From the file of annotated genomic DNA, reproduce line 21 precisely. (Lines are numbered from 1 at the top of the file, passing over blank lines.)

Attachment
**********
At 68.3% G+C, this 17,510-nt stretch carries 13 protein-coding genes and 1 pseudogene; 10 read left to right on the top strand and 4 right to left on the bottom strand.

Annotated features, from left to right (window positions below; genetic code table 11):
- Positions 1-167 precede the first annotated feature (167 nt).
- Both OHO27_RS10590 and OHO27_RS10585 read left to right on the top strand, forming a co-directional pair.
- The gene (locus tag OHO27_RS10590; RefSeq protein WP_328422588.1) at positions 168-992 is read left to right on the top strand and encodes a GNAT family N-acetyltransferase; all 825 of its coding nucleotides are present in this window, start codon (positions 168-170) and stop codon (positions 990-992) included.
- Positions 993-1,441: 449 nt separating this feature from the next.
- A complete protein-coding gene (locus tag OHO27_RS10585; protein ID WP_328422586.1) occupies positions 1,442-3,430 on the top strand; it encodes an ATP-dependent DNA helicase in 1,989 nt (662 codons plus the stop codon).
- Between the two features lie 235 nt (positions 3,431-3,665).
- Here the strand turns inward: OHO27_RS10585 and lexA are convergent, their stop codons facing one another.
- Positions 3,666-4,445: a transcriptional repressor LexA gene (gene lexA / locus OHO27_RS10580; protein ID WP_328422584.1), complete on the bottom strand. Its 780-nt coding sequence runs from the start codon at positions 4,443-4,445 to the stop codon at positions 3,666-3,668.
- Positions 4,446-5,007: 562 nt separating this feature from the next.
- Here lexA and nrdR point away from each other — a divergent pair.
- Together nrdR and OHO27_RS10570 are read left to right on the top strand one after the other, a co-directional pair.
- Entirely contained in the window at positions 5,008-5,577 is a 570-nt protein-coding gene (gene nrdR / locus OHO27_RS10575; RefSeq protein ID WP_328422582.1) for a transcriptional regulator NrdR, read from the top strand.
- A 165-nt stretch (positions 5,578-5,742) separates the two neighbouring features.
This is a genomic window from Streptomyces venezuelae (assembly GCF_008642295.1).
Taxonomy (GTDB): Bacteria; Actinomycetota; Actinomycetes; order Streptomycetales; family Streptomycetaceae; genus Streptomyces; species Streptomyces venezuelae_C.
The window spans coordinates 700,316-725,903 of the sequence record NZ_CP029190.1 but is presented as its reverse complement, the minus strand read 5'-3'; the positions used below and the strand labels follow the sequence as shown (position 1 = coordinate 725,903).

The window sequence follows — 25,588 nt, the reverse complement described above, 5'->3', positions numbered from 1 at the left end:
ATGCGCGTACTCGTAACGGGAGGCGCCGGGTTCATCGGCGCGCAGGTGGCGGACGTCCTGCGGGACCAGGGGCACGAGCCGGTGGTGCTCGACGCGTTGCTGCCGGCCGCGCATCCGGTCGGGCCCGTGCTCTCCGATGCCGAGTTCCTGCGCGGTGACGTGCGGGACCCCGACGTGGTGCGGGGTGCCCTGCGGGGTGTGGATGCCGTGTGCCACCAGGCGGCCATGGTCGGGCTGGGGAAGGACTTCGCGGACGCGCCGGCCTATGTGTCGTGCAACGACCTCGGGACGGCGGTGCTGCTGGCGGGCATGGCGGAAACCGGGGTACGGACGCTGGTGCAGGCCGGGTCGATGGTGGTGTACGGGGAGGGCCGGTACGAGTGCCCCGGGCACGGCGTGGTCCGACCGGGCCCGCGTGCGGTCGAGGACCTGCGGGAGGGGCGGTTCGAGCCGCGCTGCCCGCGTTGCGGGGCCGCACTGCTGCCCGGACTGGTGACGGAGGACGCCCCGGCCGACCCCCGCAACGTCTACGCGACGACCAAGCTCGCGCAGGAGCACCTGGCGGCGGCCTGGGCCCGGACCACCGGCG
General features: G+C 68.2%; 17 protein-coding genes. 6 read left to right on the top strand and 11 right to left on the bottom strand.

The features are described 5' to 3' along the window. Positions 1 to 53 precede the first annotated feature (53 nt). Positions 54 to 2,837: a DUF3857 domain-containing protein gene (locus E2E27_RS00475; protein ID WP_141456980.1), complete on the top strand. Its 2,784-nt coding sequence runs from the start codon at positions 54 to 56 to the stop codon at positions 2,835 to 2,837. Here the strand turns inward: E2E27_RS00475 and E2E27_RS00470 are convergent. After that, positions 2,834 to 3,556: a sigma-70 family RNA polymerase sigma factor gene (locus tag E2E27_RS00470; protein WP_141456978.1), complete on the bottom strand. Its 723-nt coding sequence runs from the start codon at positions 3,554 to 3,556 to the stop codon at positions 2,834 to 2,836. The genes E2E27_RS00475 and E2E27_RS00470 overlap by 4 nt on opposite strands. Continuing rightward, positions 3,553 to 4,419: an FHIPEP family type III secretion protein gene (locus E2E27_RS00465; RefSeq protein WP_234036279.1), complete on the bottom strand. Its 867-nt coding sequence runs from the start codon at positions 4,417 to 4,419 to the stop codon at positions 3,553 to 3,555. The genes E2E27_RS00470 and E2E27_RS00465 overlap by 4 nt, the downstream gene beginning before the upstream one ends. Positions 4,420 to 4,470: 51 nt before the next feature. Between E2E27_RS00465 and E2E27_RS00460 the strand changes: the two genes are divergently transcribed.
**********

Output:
General features: G+C 68.2%; 17 protein-coding genes. 6 read left to right on the top strand and 11 right to left on the bottom strand.